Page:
The last issue of ETp included several articles giving advice on the technical side of the sudden switch from face-to-face to online teaching occasioned by the Covid-19 lockdown. By the time you receive this issue, teachers in some countries may be starting to return to the classroom, but many others will still be required to teach online. The articles chosen for this issue reflect this duality and concentrate less on how to set up your online classes, and more on what to do with the students once you are firmly established in your virtual classroom. I notice a recurrent theme in many of the articles, suggesting that online teaching may be seen to have actual advantages, rather than merely being a poor substitute for ‘the real thing’. I wonder how many teachers will continue to incorporate an online element in their teaching once the virus crisis is over.

One of the most inventive ideas comes from Michelle Ocriciano, who takes the opportunity of having access to her own kitchen (and possibly also the virtual kitchens of her students) during her English classes to base her lessons on food – always a popular topic – and actually demonstrate her favourite recipe for pizza.

Both Riccardo Chiappini and Nicky Hockly tackle the question of how to engage the very young (and their parents) in online English lessons, whilst Chris Roland maintains that structure and support are crucial to managing the fun that can be had with his online activities for children.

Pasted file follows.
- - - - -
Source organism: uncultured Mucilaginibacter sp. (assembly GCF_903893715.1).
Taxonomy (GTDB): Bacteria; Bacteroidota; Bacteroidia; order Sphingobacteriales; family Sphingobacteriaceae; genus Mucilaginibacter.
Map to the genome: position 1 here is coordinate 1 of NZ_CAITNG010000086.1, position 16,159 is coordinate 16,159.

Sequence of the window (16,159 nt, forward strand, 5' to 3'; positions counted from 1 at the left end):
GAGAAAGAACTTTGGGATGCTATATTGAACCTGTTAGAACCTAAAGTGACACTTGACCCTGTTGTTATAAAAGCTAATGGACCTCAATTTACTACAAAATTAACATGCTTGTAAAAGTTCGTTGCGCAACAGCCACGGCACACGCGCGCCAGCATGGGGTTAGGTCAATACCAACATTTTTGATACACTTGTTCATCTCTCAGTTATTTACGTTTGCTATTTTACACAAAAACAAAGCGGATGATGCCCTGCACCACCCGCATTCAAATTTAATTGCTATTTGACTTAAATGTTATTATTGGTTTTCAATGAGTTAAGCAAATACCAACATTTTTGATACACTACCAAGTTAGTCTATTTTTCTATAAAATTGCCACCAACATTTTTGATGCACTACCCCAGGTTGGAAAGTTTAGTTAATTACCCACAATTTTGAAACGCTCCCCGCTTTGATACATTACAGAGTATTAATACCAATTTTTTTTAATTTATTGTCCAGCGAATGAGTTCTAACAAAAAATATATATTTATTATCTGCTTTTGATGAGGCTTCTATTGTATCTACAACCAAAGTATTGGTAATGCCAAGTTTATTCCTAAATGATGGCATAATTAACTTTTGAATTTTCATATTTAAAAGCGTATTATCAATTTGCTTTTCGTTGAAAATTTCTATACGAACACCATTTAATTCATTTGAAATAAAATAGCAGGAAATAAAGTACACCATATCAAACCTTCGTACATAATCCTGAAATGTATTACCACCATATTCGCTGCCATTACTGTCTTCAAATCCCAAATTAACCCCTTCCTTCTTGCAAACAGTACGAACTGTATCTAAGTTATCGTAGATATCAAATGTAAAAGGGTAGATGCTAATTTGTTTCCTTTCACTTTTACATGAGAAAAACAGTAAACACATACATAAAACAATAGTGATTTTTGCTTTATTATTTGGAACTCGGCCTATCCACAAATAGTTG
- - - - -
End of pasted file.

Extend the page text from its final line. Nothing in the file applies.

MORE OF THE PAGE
Sandi Ferdiansyah and Kenia Ninoska Obando have found the Covid-19 lockdown a perfect time to run their intercultural collaboration project, with students from Indonesia and Nicaragua working together on personal digital videos.

Our main feature, by Natalia Wright, makes an important point about teaching, whether this is done face to face or online: the teacher remains fundamental. She is concerned that a complete switch to online teaching runs the risk of fulfilling science fiction writer Isaac Asimov’s vision of a future in which students no longer attend school or interact with each other, and where the teacher is a robot rather than a human.

Whether you are revelling in the possibilities of online teaching, lamenting its restrictions or perhaps even celebrating your return to the classroom, albeit with social distancing precautions, I wish you all the best for the next few months, and hope that you, your families and your students remain happy and healthy.


Helena Gomm